Because the original Macintosh had a new operating system, software companies had to rewrite their programs or develop new software to work with the Mac operating system and take advantage of the mouse and the powerful graphical user interface (GUI) that the Mac OS provided. This meant there was a relatively small amount of software available for the Macintosh when it was first released.
Apple wanted people to be able to use their Macs right out of the box. Since the Macintosh was geared towards the average consumer, Apple needed to provide a way to allow its customers to accomplish useful tasks on their Macs. This led Apple to bundle MacWrite and MacPaint with their computers for several years.
What you may not know is that MacWrite introduced several new GUI features that are now common in every respected word processor.
Like any modern word processor, MacWrite features a toolbar. It has two buttons for setting indentations within the onscreen ruler. There are also three buttons for adjusting spacing between lines. Lastly, there are four buttons for adjusting paragraph alignment.
Take a look at the toolbar in your favorite word processor. You’ll notice that most or all of the buttons present in MacWrite are also present in your favorite word processor’s default toolbar. If you happen to use AppleWorks or ClarisWorks, you’ll notice that your toolbar is similar to MacWrite’s.
Many text-based word processors – that is, ones without graphical interfaces – featured an onscreen ruler. A series of keyboard commands was used to set tabs and indentation marks on this ruler.
MacWrite took this concept one step further. Instead of using the keyboard to set indentation, the user could click on the indentation triangle in the toolbar and drag it to the desired location on the ruler. A triangle could be removed by just dragging it off the ruler. Utter simplicity!
MacWrite featured a Find command to make finding a specific string of characters (a word or phrase) easy. The Change command can be used to search for a specific character string and automatically change it to whatever the user typed into the “Change to” box.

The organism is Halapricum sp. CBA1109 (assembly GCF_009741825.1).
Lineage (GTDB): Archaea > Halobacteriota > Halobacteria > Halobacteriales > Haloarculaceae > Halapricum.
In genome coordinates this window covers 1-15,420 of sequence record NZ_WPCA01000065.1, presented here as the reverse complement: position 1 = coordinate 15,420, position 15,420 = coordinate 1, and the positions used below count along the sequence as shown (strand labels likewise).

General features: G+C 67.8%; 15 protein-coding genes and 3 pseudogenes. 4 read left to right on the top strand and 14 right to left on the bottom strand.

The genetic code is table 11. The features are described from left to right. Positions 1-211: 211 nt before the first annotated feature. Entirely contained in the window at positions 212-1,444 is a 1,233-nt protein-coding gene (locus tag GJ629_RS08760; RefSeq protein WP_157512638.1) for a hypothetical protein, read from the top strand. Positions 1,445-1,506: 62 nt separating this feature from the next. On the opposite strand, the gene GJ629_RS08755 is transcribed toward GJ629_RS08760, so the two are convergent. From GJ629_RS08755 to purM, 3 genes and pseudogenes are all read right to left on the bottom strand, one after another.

The Insert Ruler command under the Format menu allows the user to insert a new ruler anywhere in the document. Margin, spacing, and justification adjustments made on the new ruler only affect the text below it.
The Show Header and Show Footer commands allow the user to customize the header and footer that will appear on every page except for the title page. (The page marked as the title page doesn’t contain the header and footer.) The three small icons at the top of the header and footer window can be dragged into the text body to insert the page number, date, and time.
The Set Page # command allows the user to change the page number of a specific page.
MacWrite includes nine fonts and six different text styles. Font sizes range from 9 points to 24 points. The outlined font size within the menu shows you what sizes of that font are installed on the Mac and will look best onscreen.
Even though MacWrite 1.0 was powerful (for its time) and created a template for all future GUI word processors, it lacked some features that we take for granted today, such as spell check and the ability to import graphics.
Next time we’ll look at MacPaint, the first paint program for the Mac.
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